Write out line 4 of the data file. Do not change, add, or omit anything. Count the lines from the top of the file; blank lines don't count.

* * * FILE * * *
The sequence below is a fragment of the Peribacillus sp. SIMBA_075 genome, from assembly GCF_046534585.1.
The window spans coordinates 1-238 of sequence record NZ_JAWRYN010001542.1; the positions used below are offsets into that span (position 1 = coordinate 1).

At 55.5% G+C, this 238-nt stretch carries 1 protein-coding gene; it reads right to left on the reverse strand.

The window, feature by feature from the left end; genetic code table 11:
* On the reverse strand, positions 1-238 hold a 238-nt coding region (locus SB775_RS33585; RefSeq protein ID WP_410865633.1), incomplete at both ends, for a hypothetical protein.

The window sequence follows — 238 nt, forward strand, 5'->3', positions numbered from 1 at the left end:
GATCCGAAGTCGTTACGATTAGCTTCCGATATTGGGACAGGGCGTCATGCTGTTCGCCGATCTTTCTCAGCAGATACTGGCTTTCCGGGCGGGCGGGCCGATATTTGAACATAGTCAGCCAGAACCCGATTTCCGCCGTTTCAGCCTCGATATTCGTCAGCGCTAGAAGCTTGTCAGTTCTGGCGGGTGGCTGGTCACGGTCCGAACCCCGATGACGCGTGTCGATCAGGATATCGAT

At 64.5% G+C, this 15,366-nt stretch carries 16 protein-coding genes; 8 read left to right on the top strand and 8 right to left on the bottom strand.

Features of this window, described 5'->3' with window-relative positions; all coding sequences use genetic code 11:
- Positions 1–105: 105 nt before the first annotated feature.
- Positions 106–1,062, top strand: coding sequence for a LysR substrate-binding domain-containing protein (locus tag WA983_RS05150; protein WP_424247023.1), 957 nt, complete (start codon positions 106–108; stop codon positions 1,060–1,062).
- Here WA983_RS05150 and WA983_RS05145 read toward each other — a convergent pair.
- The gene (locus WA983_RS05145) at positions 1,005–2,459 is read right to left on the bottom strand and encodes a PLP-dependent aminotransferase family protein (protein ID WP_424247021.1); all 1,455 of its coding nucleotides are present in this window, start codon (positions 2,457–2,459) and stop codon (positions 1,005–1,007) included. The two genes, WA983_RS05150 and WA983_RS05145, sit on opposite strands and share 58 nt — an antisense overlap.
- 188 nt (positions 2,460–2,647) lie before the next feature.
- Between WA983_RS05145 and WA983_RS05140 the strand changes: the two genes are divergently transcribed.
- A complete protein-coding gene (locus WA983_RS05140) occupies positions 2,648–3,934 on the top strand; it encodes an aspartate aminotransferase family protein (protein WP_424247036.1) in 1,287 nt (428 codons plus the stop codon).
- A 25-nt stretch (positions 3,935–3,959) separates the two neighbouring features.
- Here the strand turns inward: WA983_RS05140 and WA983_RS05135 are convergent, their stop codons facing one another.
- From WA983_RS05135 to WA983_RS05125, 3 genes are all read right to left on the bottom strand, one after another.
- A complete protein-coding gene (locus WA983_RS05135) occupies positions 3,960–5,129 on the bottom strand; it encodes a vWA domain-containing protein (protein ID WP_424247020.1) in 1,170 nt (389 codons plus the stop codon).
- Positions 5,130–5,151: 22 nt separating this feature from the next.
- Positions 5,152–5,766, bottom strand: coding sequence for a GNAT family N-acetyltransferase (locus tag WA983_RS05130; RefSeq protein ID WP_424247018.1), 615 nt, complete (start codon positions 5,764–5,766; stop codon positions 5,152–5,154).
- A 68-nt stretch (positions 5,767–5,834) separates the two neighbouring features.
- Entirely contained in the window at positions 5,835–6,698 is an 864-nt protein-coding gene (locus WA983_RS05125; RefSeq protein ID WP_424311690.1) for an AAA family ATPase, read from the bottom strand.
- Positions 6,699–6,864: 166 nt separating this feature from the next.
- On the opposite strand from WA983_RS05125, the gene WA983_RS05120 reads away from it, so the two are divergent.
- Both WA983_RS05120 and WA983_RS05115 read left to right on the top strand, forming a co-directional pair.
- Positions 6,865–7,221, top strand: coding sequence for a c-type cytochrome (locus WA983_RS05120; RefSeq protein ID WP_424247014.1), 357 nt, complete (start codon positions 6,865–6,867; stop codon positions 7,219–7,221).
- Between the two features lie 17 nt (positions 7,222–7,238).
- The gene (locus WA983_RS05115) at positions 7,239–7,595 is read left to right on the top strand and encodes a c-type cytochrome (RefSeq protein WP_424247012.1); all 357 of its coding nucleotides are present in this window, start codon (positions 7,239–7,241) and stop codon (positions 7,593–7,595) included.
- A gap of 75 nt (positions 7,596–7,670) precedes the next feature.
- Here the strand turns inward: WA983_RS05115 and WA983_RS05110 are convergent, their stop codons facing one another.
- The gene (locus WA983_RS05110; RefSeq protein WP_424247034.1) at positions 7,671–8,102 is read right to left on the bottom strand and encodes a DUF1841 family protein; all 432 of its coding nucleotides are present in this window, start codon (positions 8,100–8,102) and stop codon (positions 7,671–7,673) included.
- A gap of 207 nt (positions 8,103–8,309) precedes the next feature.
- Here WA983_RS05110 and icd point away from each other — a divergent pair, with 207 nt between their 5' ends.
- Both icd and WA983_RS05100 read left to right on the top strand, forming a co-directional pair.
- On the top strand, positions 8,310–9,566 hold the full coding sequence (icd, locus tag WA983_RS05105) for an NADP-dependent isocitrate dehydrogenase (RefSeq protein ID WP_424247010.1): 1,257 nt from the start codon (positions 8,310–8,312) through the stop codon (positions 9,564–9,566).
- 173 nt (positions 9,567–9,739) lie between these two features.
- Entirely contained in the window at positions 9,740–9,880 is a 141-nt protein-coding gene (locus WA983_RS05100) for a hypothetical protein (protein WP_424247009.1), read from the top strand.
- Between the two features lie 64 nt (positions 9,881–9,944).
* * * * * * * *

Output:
The window, feature by feature from the left end; genetic code table 11: